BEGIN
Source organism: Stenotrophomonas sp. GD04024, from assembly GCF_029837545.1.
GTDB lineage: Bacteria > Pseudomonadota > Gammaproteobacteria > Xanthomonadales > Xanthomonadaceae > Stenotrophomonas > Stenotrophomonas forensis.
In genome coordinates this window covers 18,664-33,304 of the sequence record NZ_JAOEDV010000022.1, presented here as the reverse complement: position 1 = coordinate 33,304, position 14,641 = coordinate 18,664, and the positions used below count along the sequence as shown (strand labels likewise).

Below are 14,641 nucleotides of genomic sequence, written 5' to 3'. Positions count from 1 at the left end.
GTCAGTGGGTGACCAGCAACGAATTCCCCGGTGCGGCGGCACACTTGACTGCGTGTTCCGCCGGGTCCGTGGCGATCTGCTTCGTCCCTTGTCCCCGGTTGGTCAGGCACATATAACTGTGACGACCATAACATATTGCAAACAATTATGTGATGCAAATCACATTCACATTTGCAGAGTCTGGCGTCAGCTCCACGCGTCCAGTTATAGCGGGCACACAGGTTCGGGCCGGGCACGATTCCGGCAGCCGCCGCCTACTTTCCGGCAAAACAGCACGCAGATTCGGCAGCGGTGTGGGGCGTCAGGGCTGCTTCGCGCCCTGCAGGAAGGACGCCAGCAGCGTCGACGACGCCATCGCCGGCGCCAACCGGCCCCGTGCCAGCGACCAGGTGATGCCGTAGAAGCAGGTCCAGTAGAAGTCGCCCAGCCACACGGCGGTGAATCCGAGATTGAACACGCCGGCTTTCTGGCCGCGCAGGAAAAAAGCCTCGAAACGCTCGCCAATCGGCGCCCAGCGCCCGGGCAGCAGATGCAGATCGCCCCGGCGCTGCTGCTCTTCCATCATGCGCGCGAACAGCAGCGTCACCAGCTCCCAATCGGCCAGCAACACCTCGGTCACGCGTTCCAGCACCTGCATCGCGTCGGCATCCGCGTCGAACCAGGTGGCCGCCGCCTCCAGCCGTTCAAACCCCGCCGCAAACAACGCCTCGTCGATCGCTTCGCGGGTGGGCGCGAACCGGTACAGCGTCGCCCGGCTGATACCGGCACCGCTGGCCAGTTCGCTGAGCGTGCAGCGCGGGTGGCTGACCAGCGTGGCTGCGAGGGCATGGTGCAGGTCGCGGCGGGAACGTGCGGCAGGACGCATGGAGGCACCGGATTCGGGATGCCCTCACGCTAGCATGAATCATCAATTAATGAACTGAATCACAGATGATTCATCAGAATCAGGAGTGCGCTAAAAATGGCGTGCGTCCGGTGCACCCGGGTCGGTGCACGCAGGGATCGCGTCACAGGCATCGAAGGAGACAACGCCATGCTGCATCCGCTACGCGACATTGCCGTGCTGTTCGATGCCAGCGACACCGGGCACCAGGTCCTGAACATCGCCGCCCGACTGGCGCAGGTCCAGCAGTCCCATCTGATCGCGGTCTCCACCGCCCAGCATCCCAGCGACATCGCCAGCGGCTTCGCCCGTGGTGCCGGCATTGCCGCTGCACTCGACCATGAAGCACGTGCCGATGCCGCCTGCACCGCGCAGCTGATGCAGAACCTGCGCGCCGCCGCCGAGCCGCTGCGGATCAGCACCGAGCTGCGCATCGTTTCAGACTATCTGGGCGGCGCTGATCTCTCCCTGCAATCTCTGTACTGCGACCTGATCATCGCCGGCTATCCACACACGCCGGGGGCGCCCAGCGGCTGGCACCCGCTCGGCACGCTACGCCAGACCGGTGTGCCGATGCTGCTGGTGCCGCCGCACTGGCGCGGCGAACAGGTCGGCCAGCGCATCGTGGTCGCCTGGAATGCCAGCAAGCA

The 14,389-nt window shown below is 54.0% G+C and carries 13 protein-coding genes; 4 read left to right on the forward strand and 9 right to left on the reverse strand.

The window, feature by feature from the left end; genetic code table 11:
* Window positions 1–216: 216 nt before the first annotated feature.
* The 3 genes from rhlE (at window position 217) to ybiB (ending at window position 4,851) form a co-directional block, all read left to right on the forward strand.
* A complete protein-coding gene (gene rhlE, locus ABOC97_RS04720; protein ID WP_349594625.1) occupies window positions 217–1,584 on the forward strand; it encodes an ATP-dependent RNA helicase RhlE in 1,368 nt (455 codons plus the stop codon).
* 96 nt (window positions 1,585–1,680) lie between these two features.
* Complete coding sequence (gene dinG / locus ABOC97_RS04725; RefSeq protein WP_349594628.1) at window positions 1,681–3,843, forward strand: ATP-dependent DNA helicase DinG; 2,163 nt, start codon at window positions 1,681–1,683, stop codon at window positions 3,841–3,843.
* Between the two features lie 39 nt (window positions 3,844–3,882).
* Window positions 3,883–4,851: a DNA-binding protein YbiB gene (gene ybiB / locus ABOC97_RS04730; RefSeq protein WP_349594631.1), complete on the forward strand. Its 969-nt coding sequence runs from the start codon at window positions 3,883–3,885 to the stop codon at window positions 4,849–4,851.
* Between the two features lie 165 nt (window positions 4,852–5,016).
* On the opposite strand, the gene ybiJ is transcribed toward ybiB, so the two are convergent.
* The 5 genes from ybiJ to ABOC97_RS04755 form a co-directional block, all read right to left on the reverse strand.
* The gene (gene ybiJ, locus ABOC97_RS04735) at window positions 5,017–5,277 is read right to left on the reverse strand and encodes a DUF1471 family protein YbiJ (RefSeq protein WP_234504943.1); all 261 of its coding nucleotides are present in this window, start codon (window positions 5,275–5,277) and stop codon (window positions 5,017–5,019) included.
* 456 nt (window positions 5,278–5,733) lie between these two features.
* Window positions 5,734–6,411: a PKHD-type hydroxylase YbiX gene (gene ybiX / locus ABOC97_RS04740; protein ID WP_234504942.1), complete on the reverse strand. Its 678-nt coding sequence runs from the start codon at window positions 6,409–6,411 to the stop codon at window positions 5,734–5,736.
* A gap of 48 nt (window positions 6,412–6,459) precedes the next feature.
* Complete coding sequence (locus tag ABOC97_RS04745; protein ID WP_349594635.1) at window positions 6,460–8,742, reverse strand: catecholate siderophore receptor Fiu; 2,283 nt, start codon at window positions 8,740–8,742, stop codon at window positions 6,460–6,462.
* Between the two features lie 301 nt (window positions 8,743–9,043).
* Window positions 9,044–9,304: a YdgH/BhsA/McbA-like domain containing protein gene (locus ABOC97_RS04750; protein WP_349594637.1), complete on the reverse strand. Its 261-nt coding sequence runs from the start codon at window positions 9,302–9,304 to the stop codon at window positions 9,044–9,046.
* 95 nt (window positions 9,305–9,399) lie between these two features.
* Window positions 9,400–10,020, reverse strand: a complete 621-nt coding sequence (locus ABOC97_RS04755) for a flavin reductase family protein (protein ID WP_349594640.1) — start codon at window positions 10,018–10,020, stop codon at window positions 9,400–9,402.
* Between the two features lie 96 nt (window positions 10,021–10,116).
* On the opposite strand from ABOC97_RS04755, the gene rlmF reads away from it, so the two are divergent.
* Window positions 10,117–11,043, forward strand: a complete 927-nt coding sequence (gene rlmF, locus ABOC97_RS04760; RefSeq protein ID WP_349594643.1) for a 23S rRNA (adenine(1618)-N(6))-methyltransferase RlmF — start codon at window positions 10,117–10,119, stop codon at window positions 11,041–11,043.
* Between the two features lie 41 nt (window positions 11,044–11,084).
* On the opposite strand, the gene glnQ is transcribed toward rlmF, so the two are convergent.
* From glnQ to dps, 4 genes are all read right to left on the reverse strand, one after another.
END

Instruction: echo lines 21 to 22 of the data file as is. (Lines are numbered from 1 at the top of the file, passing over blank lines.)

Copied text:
* A gap of 48 nt (window positions 6,412–6,459) precedes the next feature.
* Complete coding sequence (locus tag ABOC97_RS04745; protein ID WP_349594635.1) at window positions 6,460–8,742, reverse strand: catecholate siderophore receptor Fiu; 2,283 nt, start codon at window positions 8,740–8,742, stop codon at window positions 6,460–6,462.